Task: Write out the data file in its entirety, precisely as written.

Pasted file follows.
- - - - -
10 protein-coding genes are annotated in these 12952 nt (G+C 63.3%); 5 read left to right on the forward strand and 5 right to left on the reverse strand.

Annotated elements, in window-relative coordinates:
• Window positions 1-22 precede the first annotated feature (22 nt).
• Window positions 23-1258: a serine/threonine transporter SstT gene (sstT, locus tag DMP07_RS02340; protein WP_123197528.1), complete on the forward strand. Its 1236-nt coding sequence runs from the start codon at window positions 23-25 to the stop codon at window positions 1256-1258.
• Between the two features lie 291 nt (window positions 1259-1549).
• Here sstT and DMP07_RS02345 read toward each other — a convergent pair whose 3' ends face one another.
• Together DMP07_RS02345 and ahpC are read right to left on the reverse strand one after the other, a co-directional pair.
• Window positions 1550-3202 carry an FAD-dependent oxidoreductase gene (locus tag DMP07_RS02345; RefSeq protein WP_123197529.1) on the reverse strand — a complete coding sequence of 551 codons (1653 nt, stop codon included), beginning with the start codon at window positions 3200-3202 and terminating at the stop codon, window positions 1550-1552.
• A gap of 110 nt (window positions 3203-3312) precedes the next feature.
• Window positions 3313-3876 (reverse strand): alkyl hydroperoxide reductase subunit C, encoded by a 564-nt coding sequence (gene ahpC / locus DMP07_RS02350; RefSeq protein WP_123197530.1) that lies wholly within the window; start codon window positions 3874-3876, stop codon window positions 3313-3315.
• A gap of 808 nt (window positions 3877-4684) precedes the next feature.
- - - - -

10 protein-coding genes are annotated in these 12952 nt (G+C 63.3%); 5 read left to right on the forward strand and 5 right to left on the reverse strand.

Annotated elements, in window-relative coordinates:
• Window positions 1-22 precede the first annotated feature (22 nt).
• Window positions 23-1258: a serine/threonine transporter SstT gene (sstT, locus tag DMP07_RS02340; protein WP_123197528.1), complete on the forward strand. Its 1236-nt coding sequence runs from the start codon at window positions 23-25 to the stop codon at window positions 1256-1258.
• Between the two features lie 291 nt (window positions 1259-1549).
• Here sstT and DMP07_RS02345 read toward each other — a convergent pair whose 3' ends face one another.
• Together DMP07_RS02345 and ahpC are read right to left on the reverse strand one after the other, a co-directional pair.
• Window positions 1550-3202 carry an FAD-dependent oxidoreductase gene (locus tag DMP07_RS02345; RefSeq protein WP_123197529.1) on the reverse strand — a complete coding sequence of 551 codons (1653 nt, stop codon included), beginning with the start codon at window positions 3200-3202 and terminating at the stop codon, window positions 1550-1552.
• A gap of 110 nt (window positions 3203-3312) precedes the next feature.
• Window positions 3313-3876 (reverse strand): alkyl hydroperoxide reductase subunit C, encoded by a 564-nt coding sequence (gene ahpC / locus DMP07_RS02350; RefSeq protein WP_123197530.1) that lies wholly within the window; start codon window positions 3874-3876, stop codon window positions 3313-3315.
• A gap of 808 nt (window positions 3877-4684) precedes the next feature.